(Reuters) - U.S. crude oil stockpiles jumped by nearly 14 million barrels last week while fuel inventories plunged, as production and refining output slowly came back online in the wake of the Texas winter storms, the Energy Information Administration said on Wednesday.
Crude inventories rose by 13.8 million barrels in the week to March 5 to 498.4 million barrels, compared with analysts’ expectations in a Reuters poll for an 816,000-barrel rise. Crude stocks dropped sharply in February after several days of freezing temperatures forced production to shut.
Refining activity rebounded as well, but with overall utilization rates lower than usual for this time of year, stocks of gasoline, heating oil and diesel continued to decline.
“Basically we’re still seeing the big impact from the storm,” said Phil Flynn, senior analyst at Price Futures Group in Chicago. “Crude production numbers are showing that number bounced up, so this could be a little bit of a headwind for prices because the production number is coming up faster than people thought.”
Oil prices rose modestly on the news. U.S. crude gained 35 cents to $64.38 a barrel while Brent was up 34 cents to $67.86 a barrel as of 10:42 a.m. ET (1542 GMT).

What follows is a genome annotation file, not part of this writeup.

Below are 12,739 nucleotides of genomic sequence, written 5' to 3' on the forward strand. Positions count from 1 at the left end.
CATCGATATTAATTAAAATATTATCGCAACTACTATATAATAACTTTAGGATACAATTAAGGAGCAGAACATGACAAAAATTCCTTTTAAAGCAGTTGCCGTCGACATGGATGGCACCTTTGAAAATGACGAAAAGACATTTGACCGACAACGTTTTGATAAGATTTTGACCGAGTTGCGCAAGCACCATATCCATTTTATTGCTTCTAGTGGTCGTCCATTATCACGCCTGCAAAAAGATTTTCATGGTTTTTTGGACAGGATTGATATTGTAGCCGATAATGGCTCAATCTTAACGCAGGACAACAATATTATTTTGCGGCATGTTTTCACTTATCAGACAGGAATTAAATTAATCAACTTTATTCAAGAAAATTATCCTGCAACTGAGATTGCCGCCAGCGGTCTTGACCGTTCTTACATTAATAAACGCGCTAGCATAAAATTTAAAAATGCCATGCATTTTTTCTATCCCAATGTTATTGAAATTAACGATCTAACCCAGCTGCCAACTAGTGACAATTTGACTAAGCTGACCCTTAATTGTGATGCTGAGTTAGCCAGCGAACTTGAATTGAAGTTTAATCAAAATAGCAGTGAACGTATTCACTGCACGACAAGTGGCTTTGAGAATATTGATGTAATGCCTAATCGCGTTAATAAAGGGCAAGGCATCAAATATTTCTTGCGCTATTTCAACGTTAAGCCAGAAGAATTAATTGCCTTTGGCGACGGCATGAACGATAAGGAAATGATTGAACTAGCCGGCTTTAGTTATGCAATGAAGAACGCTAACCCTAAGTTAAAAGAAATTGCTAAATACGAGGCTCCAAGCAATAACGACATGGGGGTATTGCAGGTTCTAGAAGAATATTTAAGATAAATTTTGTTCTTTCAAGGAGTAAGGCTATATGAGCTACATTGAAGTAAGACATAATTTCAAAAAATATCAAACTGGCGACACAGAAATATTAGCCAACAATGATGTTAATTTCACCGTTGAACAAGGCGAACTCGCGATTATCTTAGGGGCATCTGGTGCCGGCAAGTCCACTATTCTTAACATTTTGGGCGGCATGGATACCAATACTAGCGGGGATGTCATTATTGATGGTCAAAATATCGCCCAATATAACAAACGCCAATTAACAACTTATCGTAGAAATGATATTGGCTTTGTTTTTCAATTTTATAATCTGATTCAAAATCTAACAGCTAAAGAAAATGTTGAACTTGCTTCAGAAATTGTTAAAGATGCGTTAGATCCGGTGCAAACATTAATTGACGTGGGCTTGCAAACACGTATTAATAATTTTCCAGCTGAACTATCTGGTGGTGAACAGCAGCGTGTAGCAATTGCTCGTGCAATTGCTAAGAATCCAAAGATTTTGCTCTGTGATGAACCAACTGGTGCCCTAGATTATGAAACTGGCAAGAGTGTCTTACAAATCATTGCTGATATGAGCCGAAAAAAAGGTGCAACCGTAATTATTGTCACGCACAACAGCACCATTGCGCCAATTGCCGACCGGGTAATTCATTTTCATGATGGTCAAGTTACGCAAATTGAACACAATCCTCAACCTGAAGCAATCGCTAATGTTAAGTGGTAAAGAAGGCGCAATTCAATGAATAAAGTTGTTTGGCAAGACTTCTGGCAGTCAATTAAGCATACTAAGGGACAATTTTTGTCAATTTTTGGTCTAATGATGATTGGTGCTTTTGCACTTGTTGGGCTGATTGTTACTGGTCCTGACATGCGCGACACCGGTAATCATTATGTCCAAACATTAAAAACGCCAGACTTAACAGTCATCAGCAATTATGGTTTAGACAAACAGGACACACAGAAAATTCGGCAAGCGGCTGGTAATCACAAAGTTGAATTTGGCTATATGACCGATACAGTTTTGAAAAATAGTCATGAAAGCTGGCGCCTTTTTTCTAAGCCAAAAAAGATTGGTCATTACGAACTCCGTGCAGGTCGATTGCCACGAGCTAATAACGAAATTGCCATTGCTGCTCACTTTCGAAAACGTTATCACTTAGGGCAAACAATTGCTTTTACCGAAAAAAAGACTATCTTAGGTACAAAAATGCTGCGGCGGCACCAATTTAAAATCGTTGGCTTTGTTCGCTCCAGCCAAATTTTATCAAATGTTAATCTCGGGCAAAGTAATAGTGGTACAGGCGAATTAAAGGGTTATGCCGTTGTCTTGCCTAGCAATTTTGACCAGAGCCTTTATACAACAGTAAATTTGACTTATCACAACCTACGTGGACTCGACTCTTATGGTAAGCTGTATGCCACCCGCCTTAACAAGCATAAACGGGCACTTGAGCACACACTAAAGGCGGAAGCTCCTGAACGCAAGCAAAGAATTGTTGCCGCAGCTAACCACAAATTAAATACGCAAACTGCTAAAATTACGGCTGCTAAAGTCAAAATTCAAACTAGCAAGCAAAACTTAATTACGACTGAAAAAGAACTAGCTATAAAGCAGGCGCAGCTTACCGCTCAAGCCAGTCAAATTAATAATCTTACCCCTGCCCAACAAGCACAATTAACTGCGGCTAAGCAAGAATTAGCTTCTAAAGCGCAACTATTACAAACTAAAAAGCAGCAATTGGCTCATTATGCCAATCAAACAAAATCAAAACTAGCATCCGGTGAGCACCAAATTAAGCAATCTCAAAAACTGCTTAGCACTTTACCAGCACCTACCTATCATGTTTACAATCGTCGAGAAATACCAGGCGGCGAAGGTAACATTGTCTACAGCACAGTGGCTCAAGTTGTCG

Refining processing jumped, with crude runs rose by 2.4 million barrels per day. Overall utilization rates rose by 13 percentage points, in the week, but that only brought overall capacity use to 69%, far below seasonal averages for this time of year.
Crude production rose to 10.9 million bpd, though the EIA weekly figures are based on models and less accurate than monthly figures.
“We are basically back to where we were on domestic production, which came back faster than refinery utilization,” said Robert Yawger, director of energy futures at Mizuho.
U.S. gasoline stocks fell by 11.9 million barrels in the week to 231.6 million barrels, the EIA said, compared with expectations for a 3.5 million-barrel drop.
Distillate stockpiles, which include diesel and heating oil, fell by 5.5 million barrels versus expectations for a 3.5 million-barrel drop, the EIA data showed.
Net U.S. crude imports fell last week by 919,000 bpd, EIA said.
Reporting By David Gaffen, Laura Sanicola and Stephanie Kelly; Editing by Marguerita Choy
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